Hedges hits on the common selling points of what he calls the “liberal intellegentsia”, politics, Israel and Palestine, the Middle East, and “the decay of empire”. (The etymon of intellegentsia is Latin—intellegentia—which later became the Middle English intelligens, and later still evolved into intelligence. Intellegentsia was first used in the early 1800s as a colloquialism to describe a particular 1700s Russian nobility.) It’s important to note that Hedges chooses provocative titles for his columns, such as “This Isn’t Reform, It’s Robbery,” and uses the columns as platforms stoke fear and emotion.
Provocation will always be sexy. In his column “Nader Was Right: Liberals are Going Nowhere with Obama”, Hedges writes, “Our task is to build movements that can act as counterweight to the corporate rape of America.” Hedges doesn’t qualify “corporate rape”, nor does he connect his ostensible agapeistic social engineering to Ralph Nader, a former candidate for the US presidency, or current US president Barack Obama’s policies. Indeed, Hedges’s column goes from “The American empire has not altered under Barack Obama. It kills as brutally and indiscriminately in Iraq, Afghanistan, and Pakistan as it did under George W. Bush,” to about a page and a half of quotes from Nader in a four page column, to “Massive borrowing acts as an anesthetic. It prevents us from facing the new limitations we must learn to cope with domestically and abroad.” Hedges is able to cover so much ground in four pages of rhetoric, with one and half of those as block quotes, because he doesn’t say any single, coherent argument. Rather: he strings together provocative and alluring siren calls of his particular political class.
Turn to any page at random and see that it’s always the same. It’d make a fun game. Page 120, “The human species during its brief time on Earth has exhibited a remarkable capacity to kill itself off.” Page 258, “The corporate forces that control the state will never permit real reform. This is the Faustian bargain made between these corporate forces and the Republican and Democratic parties.” Page 78, quoting former New York Times columnist Russell Baker, “a refugee from Nazi Germany who appears on television saying monstrous things are happening in his homeland must be followed by a Nazi spokesman saying Adolf Hitler is the greatest boon to humanity since pasteurized milk.”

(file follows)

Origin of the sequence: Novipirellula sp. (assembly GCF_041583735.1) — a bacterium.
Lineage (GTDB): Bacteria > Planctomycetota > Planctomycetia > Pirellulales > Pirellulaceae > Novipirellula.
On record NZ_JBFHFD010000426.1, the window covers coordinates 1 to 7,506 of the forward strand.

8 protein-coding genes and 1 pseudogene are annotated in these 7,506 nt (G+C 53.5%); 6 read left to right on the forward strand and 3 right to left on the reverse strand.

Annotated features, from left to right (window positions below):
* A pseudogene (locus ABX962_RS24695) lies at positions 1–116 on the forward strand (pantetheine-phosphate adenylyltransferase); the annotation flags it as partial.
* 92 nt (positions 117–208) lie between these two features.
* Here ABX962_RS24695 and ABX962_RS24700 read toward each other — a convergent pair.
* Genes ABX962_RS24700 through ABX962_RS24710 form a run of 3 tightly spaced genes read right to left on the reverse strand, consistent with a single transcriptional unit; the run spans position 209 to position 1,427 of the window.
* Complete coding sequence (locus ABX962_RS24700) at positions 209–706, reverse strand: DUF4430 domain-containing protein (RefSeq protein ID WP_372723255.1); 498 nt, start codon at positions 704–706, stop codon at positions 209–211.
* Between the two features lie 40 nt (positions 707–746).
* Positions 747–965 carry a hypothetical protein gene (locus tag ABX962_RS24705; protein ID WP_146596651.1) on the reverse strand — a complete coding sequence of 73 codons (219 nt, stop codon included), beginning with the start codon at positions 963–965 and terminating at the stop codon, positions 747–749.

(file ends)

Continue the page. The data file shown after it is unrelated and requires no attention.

Hedges doesn’t provide contextualization for such quotes, nor does he make connections for the readers, and he often misuses references. In these cases, there obviously was no Faustian bargain, even the Catholic church no longer believes in the literal devil, though Hedges, a religious man by his own admission, likely does. His quote from Baker was given to show that modern journalism can never tell the truth because there are only two sides shown. What Hedges left out is that Baker was a satirist. (To be fair, Baker did have qualms with modern journalism, and he did think that it was often formulaic. His quote used, though, is hyperbole in Baker’s essay, “Getting to Be Mighty Eerie Out Here”. It’s funny and worth reading.)
It is, in general, part of academic due diligence to get as many viewpoints as possible and collect as many facts as reasonable, and in that idealist way it’s worthwhile to read everything, including Hedges’s book. But in reality this book offers little for the time it takes to read: any worthwhile statistics or viewpoints can be found in more authoritative and professional sources.
If reading this book, though, it’s important to remember that Hedges’s type of writing sells. That Hedges writes with a marketable bias is important to note because reading 321 pages of ranting can be brainwashing: realizing that Hedges needs an audience helps maintain critical thinking, a skill paramount to savvy and sophisticated PopMatters readers, readers who know that 68 is nearer 70 than 50.